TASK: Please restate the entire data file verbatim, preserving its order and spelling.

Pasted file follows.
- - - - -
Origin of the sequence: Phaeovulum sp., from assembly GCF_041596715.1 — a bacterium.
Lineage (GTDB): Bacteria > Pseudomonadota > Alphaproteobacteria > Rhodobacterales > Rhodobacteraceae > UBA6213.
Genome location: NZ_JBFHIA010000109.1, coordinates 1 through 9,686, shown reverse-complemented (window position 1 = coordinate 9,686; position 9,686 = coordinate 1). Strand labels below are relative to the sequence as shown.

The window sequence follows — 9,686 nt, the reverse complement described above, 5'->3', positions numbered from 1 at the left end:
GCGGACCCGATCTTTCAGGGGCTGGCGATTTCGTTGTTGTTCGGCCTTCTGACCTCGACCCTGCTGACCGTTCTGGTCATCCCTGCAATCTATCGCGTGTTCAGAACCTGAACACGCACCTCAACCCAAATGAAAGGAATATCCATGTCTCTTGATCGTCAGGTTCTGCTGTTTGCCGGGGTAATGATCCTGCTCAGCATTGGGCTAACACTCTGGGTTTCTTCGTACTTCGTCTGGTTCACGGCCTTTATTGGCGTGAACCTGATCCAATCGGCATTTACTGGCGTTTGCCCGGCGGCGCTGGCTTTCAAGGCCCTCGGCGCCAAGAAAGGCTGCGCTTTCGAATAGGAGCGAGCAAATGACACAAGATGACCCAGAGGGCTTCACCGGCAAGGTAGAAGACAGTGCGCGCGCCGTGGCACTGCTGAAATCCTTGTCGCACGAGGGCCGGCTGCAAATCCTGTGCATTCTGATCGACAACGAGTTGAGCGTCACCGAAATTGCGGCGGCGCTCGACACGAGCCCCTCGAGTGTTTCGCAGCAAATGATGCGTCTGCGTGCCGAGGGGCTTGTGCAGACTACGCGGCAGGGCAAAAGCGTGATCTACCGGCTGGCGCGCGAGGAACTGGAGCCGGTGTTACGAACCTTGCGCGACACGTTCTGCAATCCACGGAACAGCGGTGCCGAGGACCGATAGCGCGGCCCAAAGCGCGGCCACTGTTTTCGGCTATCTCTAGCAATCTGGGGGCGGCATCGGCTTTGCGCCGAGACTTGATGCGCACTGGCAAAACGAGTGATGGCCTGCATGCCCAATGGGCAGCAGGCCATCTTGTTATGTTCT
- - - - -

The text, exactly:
Origin of the sequence: Phaeovulum sp., from assembly GCF_041596715.1 — a bacterium.
Lineage (GTDB): Bacteria > Pseudomonadota > Alphaproteobacteria > Rhodobacterales > Rhodobacteraceae > UBA6213.
Genome location: NZ_JBFHIA010000109.1, coordinates 1 through 9,686, shown reverse-complemented (window position 1 = coordinate 9,686; position 9,686 = coordinate 1). Strand labels below are relative to the sequence as shown.

The window sequence follows — 9,686 nt, the reverse complement described above, 5'->3', positions numbered from 1 at the left end:
GCGGACCCGATCTTTCAGGGGCTGGCGATTTCGTTGTTGTTCGGCCTTCTGACCTCGACCCTGCTGACCGTTCTGGTCATCCCTGCAATCTATCGCGTGTTCAGAACCTGAACACGCACCTCAACCCAAATGAAAGGAATATCCATGTCTCTTGATCGTCAGGTTCTGCTGTTTGCCGGGGTAATGATCCTGCTCAGCATTGGGCTAACACTCTGGGTTTCTTCGTACTTCGTCTGGTTCACGGCCTTTATTGGCGTGAACCTGATCCAATCGGCATTTACTGGCGTTTGCCCGGCGGCGCTGGCTTTCAAGGCCCTCGGCGCCAAGAAAGGCTGCGCTTTCGAATAGGAGCGAGCAAATGACACAAGATGACCCAGAGGGCTTCACCGGCAAGGTAGAAGACAGTGCGCGCGCCGTGGCACTGCTGAAATCCTTGTCGCACGAGGGCCGGCTGCAAATCCTGTGCATTCTGATCGACAACGAGTTGAGCGTCACCGAAATTGCGGCGGCGCTCGACACGAGCCCCTCGAGTGTTTCGCAGCAAATGATGCGTCTGCGTGCCGAGGGGCTTGTGCAGACTACGCGGCAGGGCAAAAGCGTGATCTACCGGCTGGCGCGCGAGGAACTGGAGCCGGTGTTACGAACCTTGCGCGACACGTTCTGCAATCCACGGAACAGCGGTGCCGAGGACCGATAGCGCGGCCCAAAGCGCGGCCACTGTTTTCGGCTATCTCTAGCAATCTGGGGGCGGCATCGGCTTTGCGCCGAGACTTGATGCGCACTGGCAAAACGAGTGATGGCCTGCATGCCCAATGGGCAGCAGGCCATCTTGTTATGTTCT